NSW Government acting to strengthen building industry through a revamp to the current legislative framework


The construction industry has been under scrutiny in recent years, particularly after the media frenzy surrounding the Opal and Mascot Tower. On 16 May 2023, the Minns Labor Government announced that it has every intention to fulfil its election commitment to strengthen the NSW building industry. Premier Minns confirmed that he will introduce its new “plain English Building Act”  which will “ consolidate and modernise many pieces of legislation, some decades old, scattered throughout the state’s statute books. This work will provide clarity to consumers and the sector about their rights and responsibilities and incentivise the building sector to deliver quality homes.”

The key changes that we can look out for are summarised below:

Key Changes

The purpose of the Building Bill is to consolidate and regulate the construction industry, including class of buildings, licencing, approvals fire safety regulations and consumer protections (e.g. statutory warranties)  Key changes that are currently being considered (as follows):

  • Replacing and broadening scope of the Home Building Act:  Example: replacing the definition of ‘major defect’ with ‘serious defect’ (as defined in the RAB Act).  Note that ‘serious defect’ is broader in application and may include internal walls and fittings as these items fall within the definition of a “building element”. 
  • Extending Statutory Warranty Period: Major defect warranty may be extended from six years to ten years.  This will dovetail nicely with the new latent defect insurance being offered in NSW which commences for 10 years from the date of an occupation certificate.  It is also consistent with the government’s introduction of a 10 year statutory duty of care regime in the DBP Act.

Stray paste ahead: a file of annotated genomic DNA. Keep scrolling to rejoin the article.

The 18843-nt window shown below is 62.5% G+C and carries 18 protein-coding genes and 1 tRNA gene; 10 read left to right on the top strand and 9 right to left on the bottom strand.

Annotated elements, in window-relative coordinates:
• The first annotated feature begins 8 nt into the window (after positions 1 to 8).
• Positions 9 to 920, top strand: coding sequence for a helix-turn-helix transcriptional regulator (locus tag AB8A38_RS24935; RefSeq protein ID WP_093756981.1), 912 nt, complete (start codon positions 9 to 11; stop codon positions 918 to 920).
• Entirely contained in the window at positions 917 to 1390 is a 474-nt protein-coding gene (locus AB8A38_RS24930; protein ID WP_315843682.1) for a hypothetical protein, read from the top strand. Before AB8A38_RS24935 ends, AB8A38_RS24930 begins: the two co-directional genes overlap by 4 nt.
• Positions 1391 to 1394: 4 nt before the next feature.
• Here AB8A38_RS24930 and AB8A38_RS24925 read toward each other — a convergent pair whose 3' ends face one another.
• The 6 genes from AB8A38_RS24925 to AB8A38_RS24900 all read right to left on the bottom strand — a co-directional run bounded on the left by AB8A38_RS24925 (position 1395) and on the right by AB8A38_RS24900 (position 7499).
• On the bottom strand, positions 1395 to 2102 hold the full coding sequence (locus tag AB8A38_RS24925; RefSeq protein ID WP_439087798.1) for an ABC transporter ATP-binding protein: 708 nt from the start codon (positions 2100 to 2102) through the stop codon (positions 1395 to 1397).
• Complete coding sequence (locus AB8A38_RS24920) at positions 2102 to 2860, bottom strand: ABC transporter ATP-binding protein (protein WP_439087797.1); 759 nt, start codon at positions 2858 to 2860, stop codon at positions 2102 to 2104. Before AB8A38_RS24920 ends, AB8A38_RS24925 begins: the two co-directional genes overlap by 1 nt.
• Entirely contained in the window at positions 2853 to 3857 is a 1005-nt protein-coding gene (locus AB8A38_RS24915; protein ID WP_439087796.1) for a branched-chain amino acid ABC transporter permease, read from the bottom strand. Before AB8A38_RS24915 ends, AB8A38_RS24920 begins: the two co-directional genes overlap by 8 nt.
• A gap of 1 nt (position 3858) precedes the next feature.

• Terminology Change:  The Bill will also replace the defined term ‘construction work’ with ‘building work’, As a result, in situations of economic loss caused by defects, the new Bill will allow for current and subsequent residential and commercial building owners to rely on a statutory duty of care to bring claims against certifiers.
  • Expanding statutory duty of care: The Bill will incorporate the duty of care provisions under the DBP Act and confirm that this duty of care will expand to all building work (as per recent court decisions).
  • Streamlining Licencing: The Bill will expand licencing requirements for building works to also commercial works, design, fire, safety and engineering works. 
  • Director Obligations: For corporations licenced to carry out works, directors will be required to make sure that there are appropriate management systems and a ‘nominee supervisor’ has been engaged to ensure compliance with the Building Bill.

More information  

For further information on the new Building Bill contact the team at Construction Legal

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